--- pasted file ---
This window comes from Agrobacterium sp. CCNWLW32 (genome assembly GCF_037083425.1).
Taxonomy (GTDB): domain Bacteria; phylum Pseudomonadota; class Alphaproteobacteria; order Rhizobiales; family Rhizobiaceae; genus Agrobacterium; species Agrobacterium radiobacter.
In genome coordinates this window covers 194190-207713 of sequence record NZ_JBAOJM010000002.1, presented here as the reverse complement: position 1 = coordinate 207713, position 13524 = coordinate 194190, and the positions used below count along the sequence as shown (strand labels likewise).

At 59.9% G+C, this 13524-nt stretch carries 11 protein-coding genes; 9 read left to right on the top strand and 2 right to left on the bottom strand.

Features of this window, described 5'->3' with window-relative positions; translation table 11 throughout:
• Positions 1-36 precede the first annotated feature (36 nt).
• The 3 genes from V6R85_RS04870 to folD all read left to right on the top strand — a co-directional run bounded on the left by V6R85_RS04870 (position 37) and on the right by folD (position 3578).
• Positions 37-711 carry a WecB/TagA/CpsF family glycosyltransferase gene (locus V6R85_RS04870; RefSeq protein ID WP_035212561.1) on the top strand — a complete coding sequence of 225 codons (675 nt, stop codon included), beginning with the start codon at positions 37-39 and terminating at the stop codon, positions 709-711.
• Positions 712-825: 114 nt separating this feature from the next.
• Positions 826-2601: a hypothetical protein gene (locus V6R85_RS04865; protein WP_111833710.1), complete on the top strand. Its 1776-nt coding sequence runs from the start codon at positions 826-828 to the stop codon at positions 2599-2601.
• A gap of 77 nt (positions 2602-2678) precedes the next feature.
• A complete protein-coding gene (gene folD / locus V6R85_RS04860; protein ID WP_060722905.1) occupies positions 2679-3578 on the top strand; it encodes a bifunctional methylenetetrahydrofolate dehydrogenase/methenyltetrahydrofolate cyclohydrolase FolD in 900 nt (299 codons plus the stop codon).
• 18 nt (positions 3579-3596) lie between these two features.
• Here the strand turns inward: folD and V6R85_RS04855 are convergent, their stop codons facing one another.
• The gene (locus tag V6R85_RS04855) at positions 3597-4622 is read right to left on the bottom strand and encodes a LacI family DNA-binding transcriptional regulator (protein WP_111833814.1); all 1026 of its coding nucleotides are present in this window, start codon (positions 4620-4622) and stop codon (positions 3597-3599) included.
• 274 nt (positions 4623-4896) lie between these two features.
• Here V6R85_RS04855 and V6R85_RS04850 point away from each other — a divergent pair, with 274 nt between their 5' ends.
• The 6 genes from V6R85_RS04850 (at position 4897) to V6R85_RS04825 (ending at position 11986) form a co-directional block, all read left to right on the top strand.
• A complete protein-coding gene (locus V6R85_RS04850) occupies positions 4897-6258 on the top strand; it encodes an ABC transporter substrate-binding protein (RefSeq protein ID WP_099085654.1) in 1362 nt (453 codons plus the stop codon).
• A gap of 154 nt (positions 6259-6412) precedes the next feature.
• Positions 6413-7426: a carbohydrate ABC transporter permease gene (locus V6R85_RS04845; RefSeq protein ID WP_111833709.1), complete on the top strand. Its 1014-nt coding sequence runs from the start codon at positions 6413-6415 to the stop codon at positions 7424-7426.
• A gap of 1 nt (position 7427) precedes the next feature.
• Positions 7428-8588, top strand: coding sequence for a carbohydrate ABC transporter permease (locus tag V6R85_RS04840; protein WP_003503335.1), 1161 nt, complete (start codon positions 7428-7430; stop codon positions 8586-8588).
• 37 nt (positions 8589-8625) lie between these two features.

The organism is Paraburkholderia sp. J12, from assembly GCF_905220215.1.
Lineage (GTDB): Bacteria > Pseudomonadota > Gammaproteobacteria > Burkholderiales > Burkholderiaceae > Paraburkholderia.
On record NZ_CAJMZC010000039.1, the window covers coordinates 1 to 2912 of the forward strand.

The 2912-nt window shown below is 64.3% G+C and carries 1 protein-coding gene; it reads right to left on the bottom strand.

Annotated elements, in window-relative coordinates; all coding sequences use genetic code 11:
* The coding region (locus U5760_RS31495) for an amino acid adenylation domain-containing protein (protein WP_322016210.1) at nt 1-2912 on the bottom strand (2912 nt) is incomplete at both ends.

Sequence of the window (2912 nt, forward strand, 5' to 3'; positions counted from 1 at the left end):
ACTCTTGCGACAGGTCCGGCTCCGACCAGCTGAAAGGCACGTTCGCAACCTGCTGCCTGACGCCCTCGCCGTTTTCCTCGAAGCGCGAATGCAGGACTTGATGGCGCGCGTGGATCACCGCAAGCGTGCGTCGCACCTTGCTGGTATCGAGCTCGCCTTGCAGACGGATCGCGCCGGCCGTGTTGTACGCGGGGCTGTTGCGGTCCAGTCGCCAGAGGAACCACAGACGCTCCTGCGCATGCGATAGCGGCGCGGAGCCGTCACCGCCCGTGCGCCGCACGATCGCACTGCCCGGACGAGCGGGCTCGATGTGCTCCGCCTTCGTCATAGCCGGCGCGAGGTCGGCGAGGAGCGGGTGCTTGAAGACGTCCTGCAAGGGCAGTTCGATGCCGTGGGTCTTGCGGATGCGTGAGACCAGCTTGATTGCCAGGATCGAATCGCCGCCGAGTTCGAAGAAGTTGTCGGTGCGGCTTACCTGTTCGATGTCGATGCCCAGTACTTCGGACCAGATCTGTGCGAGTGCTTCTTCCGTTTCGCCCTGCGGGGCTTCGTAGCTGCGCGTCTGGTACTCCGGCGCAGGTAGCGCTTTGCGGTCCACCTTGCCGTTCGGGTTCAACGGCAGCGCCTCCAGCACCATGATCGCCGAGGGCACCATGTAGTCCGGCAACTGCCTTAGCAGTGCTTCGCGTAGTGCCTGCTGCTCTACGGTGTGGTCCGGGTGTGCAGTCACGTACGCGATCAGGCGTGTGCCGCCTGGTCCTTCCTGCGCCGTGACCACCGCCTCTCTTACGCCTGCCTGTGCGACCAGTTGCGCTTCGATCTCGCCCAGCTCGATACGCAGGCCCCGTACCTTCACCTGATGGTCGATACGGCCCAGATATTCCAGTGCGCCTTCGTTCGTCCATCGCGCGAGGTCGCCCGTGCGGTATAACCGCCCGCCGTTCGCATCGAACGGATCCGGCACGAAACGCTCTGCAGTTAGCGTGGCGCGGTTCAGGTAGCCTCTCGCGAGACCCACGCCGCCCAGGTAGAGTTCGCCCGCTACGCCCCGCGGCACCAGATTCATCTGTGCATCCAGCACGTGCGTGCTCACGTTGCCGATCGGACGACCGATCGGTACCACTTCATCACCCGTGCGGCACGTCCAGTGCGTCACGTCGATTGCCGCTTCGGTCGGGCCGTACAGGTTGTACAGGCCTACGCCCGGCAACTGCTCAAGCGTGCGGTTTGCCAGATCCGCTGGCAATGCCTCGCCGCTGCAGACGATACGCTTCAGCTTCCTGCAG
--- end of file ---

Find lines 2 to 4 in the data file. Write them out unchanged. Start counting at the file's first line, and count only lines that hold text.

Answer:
Taxonomy (GTDB): domain Bacteria; phylum Pseudomonadota; class Alphaproteobacteria; order Rhizobiales; family Rhizobiaceae; genus Agrobacterium; species Agrobacterium radiobacter.
In genome coordinates this window covers 194190-207713 of sequence record NZ_JBAOJM010000002.1, presented here as the reverse complement: position 1 = coordinate 207713, position 13524 = coordinate 194190, and the positions used below count along the sequence as shown (strand labels likewise).

At 59.9% G+C, this 13524-nt stretch carries 11 protein-coding genes; 9 read left to right on the top strand and 2 right to left on the bottom strand.